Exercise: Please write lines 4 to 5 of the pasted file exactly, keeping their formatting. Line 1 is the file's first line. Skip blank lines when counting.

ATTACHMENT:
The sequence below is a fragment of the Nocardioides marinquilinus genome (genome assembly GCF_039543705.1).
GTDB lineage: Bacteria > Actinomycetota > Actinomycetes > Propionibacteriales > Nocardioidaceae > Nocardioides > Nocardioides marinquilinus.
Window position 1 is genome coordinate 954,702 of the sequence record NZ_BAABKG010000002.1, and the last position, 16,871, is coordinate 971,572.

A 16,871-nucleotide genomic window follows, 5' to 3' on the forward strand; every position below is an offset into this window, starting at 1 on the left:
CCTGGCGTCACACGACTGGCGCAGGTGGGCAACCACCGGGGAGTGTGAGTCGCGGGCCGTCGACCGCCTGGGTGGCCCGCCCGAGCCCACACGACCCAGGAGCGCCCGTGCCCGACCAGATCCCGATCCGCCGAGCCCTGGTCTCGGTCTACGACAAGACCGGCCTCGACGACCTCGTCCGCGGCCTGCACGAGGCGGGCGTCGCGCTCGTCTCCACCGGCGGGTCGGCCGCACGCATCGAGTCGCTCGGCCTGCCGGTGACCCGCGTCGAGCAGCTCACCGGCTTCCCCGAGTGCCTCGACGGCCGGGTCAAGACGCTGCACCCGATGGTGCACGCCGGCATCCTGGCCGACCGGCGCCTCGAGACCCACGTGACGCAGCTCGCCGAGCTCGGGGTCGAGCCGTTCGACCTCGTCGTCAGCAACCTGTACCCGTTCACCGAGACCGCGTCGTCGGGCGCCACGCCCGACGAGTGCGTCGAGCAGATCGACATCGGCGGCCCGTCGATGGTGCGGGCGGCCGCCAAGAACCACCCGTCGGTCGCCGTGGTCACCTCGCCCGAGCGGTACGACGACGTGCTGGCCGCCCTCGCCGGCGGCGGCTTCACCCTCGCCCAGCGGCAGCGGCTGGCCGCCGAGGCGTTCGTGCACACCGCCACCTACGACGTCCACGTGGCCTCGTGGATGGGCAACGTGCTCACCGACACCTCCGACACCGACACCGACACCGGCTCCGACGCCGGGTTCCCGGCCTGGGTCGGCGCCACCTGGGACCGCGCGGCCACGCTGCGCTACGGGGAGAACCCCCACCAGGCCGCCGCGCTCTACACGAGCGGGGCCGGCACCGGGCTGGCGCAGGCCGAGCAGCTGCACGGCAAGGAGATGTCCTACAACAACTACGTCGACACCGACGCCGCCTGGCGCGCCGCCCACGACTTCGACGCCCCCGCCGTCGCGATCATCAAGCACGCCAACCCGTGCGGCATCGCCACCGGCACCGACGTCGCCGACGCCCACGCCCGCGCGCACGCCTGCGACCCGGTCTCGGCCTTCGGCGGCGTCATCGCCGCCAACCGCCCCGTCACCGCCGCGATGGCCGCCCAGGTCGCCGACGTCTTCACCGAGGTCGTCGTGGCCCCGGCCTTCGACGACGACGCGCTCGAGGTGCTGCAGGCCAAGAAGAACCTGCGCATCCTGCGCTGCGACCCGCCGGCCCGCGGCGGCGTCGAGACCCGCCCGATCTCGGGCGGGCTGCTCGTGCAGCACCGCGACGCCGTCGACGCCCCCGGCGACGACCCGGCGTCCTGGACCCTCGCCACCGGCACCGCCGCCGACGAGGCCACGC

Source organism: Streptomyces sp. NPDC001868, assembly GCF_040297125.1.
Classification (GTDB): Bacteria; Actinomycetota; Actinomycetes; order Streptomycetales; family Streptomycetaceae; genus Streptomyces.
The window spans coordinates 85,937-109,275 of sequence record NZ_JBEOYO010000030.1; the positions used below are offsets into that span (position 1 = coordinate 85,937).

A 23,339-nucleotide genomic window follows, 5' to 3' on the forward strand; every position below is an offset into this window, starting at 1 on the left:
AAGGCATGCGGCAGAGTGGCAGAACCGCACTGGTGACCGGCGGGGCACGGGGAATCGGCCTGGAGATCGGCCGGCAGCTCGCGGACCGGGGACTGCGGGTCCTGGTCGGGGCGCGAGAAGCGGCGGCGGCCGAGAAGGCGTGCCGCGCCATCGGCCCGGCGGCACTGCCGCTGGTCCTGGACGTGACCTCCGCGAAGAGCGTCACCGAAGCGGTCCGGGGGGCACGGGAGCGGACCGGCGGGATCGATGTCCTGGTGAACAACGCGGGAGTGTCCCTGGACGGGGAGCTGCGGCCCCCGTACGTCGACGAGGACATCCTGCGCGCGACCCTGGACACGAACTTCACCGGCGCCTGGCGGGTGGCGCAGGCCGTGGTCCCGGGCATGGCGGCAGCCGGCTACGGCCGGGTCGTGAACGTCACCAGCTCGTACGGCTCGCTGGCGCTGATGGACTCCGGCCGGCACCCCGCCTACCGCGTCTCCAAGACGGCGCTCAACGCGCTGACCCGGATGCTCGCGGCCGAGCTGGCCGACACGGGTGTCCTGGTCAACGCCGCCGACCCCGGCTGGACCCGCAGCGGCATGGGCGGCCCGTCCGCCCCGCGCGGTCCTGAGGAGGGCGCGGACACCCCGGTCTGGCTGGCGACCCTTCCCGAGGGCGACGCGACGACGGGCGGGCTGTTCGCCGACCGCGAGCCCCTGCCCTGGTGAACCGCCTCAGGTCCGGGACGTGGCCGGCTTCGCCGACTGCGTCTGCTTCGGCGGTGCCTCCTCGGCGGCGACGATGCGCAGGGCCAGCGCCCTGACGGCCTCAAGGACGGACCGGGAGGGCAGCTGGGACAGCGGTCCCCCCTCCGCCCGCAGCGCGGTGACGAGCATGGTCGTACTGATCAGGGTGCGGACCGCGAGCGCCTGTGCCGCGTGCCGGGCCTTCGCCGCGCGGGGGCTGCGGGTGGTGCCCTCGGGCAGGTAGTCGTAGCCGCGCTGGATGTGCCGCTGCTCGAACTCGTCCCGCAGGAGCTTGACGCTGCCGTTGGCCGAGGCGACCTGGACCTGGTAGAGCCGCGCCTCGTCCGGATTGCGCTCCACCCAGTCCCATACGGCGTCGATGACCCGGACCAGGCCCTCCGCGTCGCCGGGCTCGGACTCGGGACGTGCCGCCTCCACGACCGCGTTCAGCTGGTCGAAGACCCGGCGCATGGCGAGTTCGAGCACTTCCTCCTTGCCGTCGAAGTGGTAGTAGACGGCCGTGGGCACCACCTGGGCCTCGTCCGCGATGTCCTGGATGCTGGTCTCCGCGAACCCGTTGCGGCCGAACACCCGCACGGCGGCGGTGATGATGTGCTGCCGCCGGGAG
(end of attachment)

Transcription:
A 16,871-nucleotide genomic window follows, 5' to 3' on the forward strand; every position below is an offset into this window, starting at 1 on the left:
CCTGGCGTCACACGACTGGCGCAGGTGGGCAACCACCGGGGAGTGTGAGTCGCGGGCCGTCGACCGCCTGGGTGGCCCGCCCGAGCCCACACGACCCAGGAGCGCCCGTGCCCGACCAGATCCCGATCCGCCGAGCCCTGGTCTCGGTCTACGACAAGACCGGCCTCGACGACCTCGTCCGCGGCCTGCACGAGGCGGGCGTCGCGCTCGTCTCCACCGGCGGGTCGGCCGCACGCATCGAGTCGCTCGGCCTGCCGGTGACCCGCGTCGAGCAGCTCACCGGCTTCCCCGAGTGCCTCGACGGCCGGGTCAAGACGCTGCACCCGATGGTGCACGCCGGCATCCTGGCCGACCGGCGCCTCGAGACCCACGTGACGCAGCTCGCCGAGCTCGGGGTCGAGCCGTTCGACCTCGTCGTCAGCAACCTGTACCCGTTCACCGAGACCGCGTCGTCGGGCGCCACGCCCGACGAGTGCGTCGAGCAGATCGACATCGGCGGCCCGTCGATGGTGCGGGCGGCCGCCAAGAACCACCCGTCGGTCGCCGTGGTCACCTCGCCCGAGCGGTACGACGACGTGCTGGCCGCCCTCGCCGGCGGCGGCTTCACCCTCGCCCAGCGGCAGCGGCTGGCCGCCGAGGCGTTCGTGCACACCGCCACCTACGACGTCCACGTGGCCTCGTGGATGGGCAACGTGCTCACCGACACCTCCGACACCGACACCGACACCGGCTCCGACGCCGGGTTCCCGGCCTGGGTCGGCGCCACCTGGGACCGCGCGGCCACGCTGCGCTACGGGGAGAACCCCCACCAGGCCGCCGCGCTCTACACGAGCGGGGCCGGCACCGGGCTGGCGCAGGCCGAGCAGCTGCACGGCAAGGAGATGTCCTACAACAACTACGTCGACACCGACGCCGCCTGGCGCGCCGCCCACGACTTCGACGCCCCCGCCGTCGCGATCATCAAGCACGCCAACCCGTGCGGCATCGCCACCGGCACCGACGTCGCCGACGCCCACGCCCGCGCGCACGCCTGCGACCCGGTCTCGGCCTTCGGCGGCGTCATCGCCGCCAACCGCCCCGTCACCGCCGCGATGGCCGCCCAGGTCGCCGACGTCTTCACCGAGGTCGTCGTGGCCCCGGCCTTCGACGACGACGCGCTCGAGGTGCTGCAGGCCAAGAAGAACCTGCGCATCCTGCGCTGCGACCCGCCGGCCCGCGGCGGCGTCGAGACCCGCCCGATCTCGGGCGGGCTGCTCGTGCAGCACCGCGACGCCGTCGACGCCCCCGGCGACGACCCGGCGTCCTGGACCCTCGCCACCGGCACCGCCGCCGACGAGGCCACGC